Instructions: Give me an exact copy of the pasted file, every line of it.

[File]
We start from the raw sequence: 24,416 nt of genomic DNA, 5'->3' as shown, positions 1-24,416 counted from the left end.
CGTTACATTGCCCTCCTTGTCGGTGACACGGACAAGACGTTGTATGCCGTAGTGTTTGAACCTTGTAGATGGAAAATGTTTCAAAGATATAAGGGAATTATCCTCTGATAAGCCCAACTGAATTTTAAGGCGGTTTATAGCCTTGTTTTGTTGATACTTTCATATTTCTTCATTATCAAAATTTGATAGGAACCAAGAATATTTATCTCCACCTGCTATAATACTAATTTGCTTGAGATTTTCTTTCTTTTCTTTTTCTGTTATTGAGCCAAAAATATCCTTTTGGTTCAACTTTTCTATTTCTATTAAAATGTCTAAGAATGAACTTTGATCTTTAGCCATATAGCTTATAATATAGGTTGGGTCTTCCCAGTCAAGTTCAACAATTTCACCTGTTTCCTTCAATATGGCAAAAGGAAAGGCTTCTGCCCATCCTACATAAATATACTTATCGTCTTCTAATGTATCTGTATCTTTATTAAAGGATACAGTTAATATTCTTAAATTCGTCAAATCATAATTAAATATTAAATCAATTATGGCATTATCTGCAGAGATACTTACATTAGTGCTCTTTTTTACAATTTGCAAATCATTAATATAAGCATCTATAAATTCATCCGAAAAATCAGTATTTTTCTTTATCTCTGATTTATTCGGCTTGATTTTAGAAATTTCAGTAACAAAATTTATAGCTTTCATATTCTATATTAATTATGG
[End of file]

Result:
We start from the raw sequence: 24,416 nt of genomic DNA, 5'->3' as shown, positions 1-24,416 counted from the left end.
CGTTACATTGCCCTCCTTGTCGGTGACACGGACAAGACGTTGTATGCCGTAGTGTTTGAACCTTGTAGATGGAAAATGTTTCAAAGATATAAGGGAATTATCCTCTGATAAGCCCAACTGAATTTTAAGGCGGTTTATAGCCTTGTTTTGTTGATACTTTCATATTTCTTCATTATCAAAATTTGATAGGAACCAAGAATATTTATCTCCACCTGCTATAATACTAATTTGCTTGAGATTTTCTTTCTTTTCTTTTTCTGTTATTGAGCCAAAAATATCCTTTTGGTTCAACTTTTCTATTTCTATTAAAATGTCTAAGAATGAACTTTGATCTTTAGCCATATAGCTTATAATATAGGTTGGGTCTTCCCAGTCAAGTTCAACAATTTCACCTGTTTCCTTCAATATGGCAAAAGGAAAGGCTTCTGCCCATCCTACATAAATATACTTATCGTCTTCTAATGTATCTGTATCTTTATTAAAGGATACAGTTAATATTCTTAAATTCGTCAAATCATAATTAAATATTAAATCAATTATGGCATTATCTGCAGAGATACTTACATTAGTGCTCTTTTTTACAATTTGCAAATCATTAATATAAGCATCTATAAATTCATCCGAAAAATCAGTATTTTTCTTTATCTCTGATTTATTCGGCTTGATTTTAGAAATTTCAGTAACAAAATTTATAGCTTTCATATTCTATATTAATTATGG